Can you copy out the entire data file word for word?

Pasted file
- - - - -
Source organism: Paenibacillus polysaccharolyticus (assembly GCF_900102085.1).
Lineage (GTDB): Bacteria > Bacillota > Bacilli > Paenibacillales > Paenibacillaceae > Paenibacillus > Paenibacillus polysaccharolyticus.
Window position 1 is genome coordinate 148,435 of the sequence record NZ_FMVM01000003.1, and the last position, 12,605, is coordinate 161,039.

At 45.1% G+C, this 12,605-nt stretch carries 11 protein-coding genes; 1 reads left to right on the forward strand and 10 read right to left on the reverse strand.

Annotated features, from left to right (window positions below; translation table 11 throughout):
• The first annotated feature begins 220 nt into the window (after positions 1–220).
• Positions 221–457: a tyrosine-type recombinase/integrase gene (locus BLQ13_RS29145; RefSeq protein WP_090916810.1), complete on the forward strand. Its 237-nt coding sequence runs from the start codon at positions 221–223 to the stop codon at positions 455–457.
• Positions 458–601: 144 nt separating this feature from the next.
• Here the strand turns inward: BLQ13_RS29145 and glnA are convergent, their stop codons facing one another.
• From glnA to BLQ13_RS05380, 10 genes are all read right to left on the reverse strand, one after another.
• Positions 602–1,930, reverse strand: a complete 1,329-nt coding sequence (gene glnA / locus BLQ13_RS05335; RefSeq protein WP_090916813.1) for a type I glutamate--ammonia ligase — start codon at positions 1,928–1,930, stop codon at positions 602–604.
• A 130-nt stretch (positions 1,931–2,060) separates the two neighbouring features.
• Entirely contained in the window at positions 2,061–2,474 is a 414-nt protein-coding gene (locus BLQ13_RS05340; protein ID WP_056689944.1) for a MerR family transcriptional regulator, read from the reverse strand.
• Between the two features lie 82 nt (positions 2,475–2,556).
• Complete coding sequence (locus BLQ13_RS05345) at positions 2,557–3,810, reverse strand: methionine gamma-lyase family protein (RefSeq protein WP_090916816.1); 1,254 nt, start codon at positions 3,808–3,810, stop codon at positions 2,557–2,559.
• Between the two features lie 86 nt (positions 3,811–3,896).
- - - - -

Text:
Source organism: Paenibacillus polysaccharolyticus (assembly GCF_900102085.1).
Lineage (GTDB): Bacteria > Bacillota > Bacilli > Paenibacillales > Paenibacillaceae > Paenibacillus > Paenibacillus polysaccharolyticus.
Window position 1 is genome coordinate 148,435 of the sequence record NZ_FMVM01000003.1, and the last position, 12,605, is coordinate 161,039.

At 45.1% G+C, this 12,605-nt stretch carries 11 protein-coding genes; 1 reads left to right on the forward strand and 10 read right to left on the reverse strand.

Annotated features, from left to right (window positions below; translation table 11 throughout):
• The first annotated feature begins 220 nt into the window (after positions 1–220).
• Positions 221–457: a tyrosine-type recombinase/integrase gene (locus BLQ13_RS29145; RefSeq protein WP_090916810.1), complete on the forward strand. Its 237-nt coding sequence runs from the start codon at positions 221–223 to the stop codon at positions 455–457.
• Positions 458–601: 144 nt separating this feature from the next.
• Here the strand turns inward: BLQ13_RS29145 and glnA are convergent, their stop codons facing one another.
• From glnA to BLQ13_RS05380, 10 genes are all read right to left on the reverse strand, one after another.
• Positions 602–1,930, reverse strand: a complete 1,329-nt coding sequence (gene glnA / locus BLQ13_RS05335; RefSeq protein WP_090916813.1) for a type I glutamate--ammonia ligase — start codon at positions 1,928–1,930, stop codon at positions 602–604.
• A 130-nt stretch (positions 1,931–2,060) separates the two neighbouring features.
• Entirely contained in the window at positions 2,061–2,474 is a 414-nt protein-coding gene (locus BLQ13_RS05340; protein ID WP_056689944.1) for a MerR family transcriptional regulator, read from the reverse strand.
• Between the two features lie 82 nt (positions 2,475–2,556).
• Complete coding sequence (locus BLQ13_RS05345) at positions 2,557–3,810, reverse strand: methionine gamma-lyase family protein (RefSeq protein WP_090916816.1); 1,254 nt, start codon at positions 3,808–3,810, stop codon at positions 2,557–2,559.
• Between the two features lie 86 nt (positions 3,811–3,896).